Boomerang Pivoting Away From Gtrot to Launch a Social Gifting Service

Boomerang, a local gifting platform that enables Facebook users to give their friends vouchers for local services, today formally launched in its hometown of Chicago.


As part of the announcement, Boomerang has secured $1 million from Lightbank, the investment fund created by Groupon’s founders.

The concept behind Boomerang is not entirely new. It works similarly to Wrapp, which allows users to give gift cards to their friends through Facebook. Another similar company, Karma, was recently purchased by Facebook.

CEO and co-founder Zachary Smith says the primary difference between Wrapp and Boomerang is that while Wrapp is working with major chains, such as the Gap and H&M, Boomerang intends on working with smaller local merchants, and instead of strictly giving away gift cards, Boomerang will be selling vouchers for services, such as a meal for two or a kayak rental.

The challenge with that model is that it will have to build out a national salesforce to reach local merchants. Today, it’s launching with 40 Chicago businesses. Next up, it is hiring in New York and Austin, Texas, to launch in those markets soon.

Today’s launch is not the company’s first. It raised $800,000 back in February 2011 to launch a social travel recommendations site called Gtrot. Now it’s coming back around for its second go (and with a better name this time).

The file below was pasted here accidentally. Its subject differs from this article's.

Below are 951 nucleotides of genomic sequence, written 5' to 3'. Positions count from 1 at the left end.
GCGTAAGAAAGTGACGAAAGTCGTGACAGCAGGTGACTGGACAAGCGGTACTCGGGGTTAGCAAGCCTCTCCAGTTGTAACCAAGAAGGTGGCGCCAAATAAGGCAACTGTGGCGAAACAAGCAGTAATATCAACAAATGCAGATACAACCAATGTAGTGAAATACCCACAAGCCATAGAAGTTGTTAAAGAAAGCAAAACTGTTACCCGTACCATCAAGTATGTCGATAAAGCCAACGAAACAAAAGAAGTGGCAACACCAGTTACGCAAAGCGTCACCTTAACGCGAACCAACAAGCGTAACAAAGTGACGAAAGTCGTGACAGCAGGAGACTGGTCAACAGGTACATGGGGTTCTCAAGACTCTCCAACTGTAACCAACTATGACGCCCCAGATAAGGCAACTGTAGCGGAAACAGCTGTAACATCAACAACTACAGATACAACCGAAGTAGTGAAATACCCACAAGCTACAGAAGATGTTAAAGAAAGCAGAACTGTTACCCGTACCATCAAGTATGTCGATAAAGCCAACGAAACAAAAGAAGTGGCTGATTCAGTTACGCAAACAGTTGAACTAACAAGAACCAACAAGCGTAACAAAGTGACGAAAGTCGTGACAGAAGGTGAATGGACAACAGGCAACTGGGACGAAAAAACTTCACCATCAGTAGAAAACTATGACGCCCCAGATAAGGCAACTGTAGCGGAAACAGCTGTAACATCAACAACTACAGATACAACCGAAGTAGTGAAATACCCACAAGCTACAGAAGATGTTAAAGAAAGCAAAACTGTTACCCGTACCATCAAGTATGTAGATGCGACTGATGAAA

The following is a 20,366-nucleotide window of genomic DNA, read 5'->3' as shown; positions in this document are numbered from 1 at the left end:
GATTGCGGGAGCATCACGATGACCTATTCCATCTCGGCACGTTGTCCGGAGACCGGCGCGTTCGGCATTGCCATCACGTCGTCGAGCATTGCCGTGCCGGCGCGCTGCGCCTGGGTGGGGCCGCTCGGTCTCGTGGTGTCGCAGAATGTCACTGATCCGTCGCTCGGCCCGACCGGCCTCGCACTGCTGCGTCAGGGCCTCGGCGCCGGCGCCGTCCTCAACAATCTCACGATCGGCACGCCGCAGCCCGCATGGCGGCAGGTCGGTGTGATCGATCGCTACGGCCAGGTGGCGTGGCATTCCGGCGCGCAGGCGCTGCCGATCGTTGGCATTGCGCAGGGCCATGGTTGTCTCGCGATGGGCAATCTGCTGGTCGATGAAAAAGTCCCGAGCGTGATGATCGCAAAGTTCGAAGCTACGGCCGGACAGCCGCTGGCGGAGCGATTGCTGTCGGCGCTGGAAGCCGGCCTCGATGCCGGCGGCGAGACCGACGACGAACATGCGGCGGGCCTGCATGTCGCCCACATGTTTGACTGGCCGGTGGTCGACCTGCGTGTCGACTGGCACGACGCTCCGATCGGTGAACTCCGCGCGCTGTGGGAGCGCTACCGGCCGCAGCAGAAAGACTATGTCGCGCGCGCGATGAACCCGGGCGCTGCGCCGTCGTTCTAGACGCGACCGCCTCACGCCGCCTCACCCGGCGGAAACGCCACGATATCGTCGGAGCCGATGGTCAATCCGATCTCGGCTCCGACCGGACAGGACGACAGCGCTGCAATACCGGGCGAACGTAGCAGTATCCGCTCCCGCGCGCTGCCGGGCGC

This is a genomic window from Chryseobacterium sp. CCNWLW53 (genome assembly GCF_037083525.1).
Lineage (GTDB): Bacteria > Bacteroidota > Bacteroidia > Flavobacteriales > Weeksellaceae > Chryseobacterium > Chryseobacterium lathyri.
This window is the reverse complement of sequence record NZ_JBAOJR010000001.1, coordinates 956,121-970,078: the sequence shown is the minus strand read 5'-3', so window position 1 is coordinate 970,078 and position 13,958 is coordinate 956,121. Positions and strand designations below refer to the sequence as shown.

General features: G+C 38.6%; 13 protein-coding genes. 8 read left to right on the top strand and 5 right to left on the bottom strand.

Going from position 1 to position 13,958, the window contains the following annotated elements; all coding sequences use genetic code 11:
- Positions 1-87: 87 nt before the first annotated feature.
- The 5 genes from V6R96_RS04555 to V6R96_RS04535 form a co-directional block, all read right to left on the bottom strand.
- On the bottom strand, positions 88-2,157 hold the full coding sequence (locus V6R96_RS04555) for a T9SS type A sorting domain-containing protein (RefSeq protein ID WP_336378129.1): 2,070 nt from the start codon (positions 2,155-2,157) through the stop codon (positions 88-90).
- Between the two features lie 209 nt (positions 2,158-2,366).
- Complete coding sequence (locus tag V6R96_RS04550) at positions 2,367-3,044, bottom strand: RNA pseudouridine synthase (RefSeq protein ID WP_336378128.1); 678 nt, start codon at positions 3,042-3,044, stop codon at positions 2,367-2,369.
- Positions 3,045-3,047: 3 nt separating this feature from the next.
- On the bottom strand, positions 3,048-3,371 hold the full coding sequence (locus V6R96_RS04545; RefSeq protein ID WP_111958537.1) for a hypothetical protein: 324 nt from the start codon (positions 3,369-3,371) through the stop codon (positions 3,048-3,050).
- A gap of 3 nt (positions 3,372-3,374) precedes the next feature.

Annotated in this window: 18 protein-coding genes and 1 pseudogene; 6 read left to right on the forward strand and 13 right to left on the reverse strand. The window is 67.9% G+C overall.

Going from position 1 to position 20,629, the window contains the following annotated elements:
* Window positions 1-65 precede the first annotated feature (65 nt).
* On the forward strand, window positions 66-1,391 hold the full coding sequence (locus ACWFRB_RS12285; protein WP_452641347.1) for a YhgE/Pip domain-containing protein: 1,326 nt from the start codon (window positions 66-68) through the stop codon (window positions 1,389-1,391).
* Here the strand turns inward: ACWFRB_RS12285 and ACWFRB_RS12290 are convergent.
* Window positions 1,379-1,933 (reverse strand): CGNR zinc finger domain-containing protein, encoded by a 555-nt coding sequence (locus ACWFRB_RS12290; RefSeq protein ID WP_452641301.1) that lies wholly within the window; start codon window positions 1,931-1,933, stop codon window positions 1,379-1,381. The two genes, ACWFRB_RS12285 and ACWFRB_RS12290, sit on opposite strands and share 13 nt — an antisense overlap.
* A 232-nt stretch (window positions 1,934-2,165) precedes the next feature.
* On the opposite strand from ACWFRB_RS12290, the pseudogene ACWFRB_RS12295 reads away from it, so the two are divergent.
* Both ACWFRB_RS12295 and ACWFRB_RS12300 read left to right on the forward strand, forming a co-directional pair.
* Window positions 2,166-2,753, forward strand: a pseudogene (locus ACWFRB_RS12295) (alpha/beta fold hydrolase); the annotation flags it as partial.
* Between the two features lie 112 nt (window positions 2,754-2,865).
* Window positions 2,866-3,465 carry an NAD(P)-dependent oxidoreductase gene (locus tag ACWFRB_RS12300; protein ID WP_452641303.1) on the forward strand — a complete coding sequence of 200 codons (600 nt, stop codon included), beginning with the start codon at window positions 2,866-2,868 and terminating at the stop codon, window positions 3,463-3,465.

Smith said the idea for Boomerang came up while trying to figure out a way to monetize Gtrot. Going forward, the team is entirely focused on Boomerang, even though Gtrot is still attracting users. “It’s still running on the side, and it continues to have 20,000 active users, but we see a huge opportunity in the social gifting and are focusing efforts on the new platform,” he said.

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I think the NSA has a job to do and we need the NSA. But as (physicist) Robert Oppenheimer said, “When you see something that is technically sweet, you go ahead and do it and argue about what to do about it only after you’ve had your technical success. That is the way it was with the atomic bomb.”

— Phil Zimmerman, PGP inventor and Silent Circle co-founder, in an interview with Om Malik